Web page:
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Article

Social Media Use and Adolescents’ Sleep: A Longitudinal Study on the Protective Role of Parental Rules Regarding Internet Use before Sleep

Interdisciplinary Social Science, Utrecht University, Padualaan 14, 3584 CH Utrecht, The Netherlands
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Academic Editor: Linda K. Kaye
Int. J. Environ. Res. Public Health 2021, 18(3), 1346; https://doi.org/10.3390/ijerph18031346
Received: 10 December 2020 / Revised: 26 January 2021 / Accepted: 27 January 2021 / Published: 2 February 2021
(This article belongs to the Special Issue Psychosocial Impacts of New Technologies and the Internet)

Abstract

The popularity of social media use among adolescents has raised concerns about the potentially harmful effects of social media use on adolescents’ sleep. Since longitudinal research considering this relationship is scarce, the present two-wave longitudinal study of 2021 secondary school students (Mage = 13.86, SD = 1.25) examined whether frequency of social media use and problematic social media use predicted adolescents’ bedtime and quality of sleep. Moreover, the protective role of parental rules regarding Internet and smartphone use one hour before sleep was examined. The findings indicated that strict parental rules about Internet and smartphone use before sleep might prevent negative consequences of social media use on bedtime and sleep quality, but only among less engaged social media users. Once adolescents are highly engaged social media users, strict parental rules do not seem to prevent negative media influences on sleep. This implies that limiting Internet accessibility before bedtime can help prevent adolescents’ sleep problems, but that regulation is less effective for adolescents who are already highly involved in social media use.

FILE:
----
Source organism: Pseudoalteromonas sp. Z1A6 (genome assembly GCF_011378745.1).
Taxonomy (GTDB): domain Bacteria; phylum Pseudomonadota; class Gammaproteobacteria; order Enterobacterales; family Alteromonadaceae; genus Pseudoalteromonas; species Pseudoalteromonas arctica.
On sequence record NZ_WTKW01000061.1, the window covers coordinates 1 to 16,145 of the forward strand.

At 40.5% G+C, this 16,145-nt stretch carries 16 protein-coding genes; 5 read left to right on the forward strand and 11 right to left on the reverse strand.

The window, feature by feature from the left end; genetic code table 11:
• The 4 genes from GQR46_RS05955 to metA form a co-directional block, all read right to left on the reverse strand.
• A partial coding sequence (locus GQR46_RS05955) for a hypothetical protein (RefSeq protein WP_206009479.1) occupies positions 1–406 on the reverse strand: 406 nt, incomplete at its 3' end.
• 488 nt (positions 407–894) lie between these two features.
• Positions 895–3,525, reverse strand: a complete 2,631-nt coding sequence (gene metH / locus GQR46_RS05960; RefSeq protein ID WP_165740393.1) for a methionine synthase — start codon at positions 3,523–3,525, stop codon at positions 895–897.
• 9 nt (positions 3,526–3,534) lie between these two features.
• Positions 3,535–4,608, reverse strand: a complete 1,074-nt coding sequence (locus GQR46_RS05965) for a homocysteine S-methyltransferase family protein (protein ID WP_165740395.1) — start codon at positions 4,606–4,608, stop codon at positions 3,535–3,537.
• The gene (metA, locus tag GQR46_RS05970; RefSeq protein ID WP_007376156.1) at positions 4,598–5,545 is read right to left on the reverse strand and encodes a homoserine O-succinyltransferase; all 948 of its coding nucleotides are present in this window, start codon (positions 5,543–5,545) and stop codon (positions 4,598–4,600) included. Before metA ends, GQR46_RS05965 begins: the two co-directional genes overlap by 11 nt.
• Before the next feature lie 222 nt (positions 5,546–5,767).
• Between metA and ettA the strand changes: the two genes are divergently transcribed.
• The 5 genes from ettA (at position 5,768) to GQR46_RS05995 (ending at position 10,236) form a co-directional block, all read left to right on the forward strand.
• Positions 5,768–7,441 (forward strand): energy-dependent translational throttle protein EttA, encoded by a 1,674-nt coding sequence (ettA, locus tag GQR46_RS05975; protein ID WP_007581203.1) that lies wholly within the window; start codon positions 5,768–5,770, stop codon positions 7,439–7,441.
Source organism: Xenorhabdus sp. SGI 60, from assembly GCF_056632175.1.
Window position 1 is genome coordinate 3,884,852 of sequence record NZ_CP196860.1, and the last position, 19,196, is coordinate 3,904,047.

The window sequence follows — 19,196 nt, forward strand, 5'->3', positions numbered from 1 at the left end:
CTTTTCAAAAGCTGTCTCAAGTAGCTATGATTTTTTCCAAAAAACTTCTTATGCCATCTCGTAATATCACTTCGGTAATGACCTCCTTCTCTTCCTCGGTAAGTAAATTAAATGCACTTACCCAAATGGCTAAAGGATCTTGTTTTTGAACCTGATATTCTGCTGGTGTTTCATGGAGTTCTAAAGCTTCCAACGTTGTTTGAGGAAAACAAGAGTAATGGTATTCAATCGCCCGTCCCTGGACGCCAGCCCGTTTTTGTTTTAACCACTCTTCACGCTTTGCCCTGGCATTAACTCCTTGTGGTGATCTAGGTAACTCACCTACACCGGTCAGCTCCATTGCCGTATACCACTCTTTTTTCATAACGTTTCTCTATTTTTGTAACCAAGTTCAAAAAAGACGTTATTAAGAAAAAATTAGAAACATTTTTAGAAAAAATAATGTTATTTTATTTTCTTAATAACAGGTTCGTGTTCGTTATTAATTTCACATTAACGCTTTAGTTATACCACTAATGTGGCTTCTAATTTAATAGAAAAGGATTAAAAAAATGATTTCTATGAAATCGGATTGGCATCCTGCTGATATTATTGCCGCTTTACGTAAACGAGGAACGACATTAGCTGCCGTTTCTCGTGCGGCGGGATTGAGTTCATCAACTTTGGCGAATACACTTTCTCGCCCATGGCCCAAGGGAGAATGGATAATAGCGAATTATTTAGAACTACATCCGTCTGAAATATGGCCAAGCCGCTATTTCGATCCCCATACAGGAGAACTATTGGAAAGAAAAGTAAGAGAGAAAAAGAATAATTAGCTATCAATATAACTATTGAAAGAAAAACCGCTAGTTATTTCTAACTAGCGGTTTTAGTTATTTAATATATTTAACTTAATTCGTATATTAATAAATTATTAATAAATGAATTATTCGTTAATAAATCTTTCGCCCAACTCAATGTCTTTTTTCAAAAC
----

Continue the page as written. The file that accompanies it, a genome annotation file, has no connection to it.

Keywords: social media use; social media addiction; sleep; parental rules; parenting; adolescents social media use; social media addiction; sleep; parental rules; parenting; adolescents

1. Introduction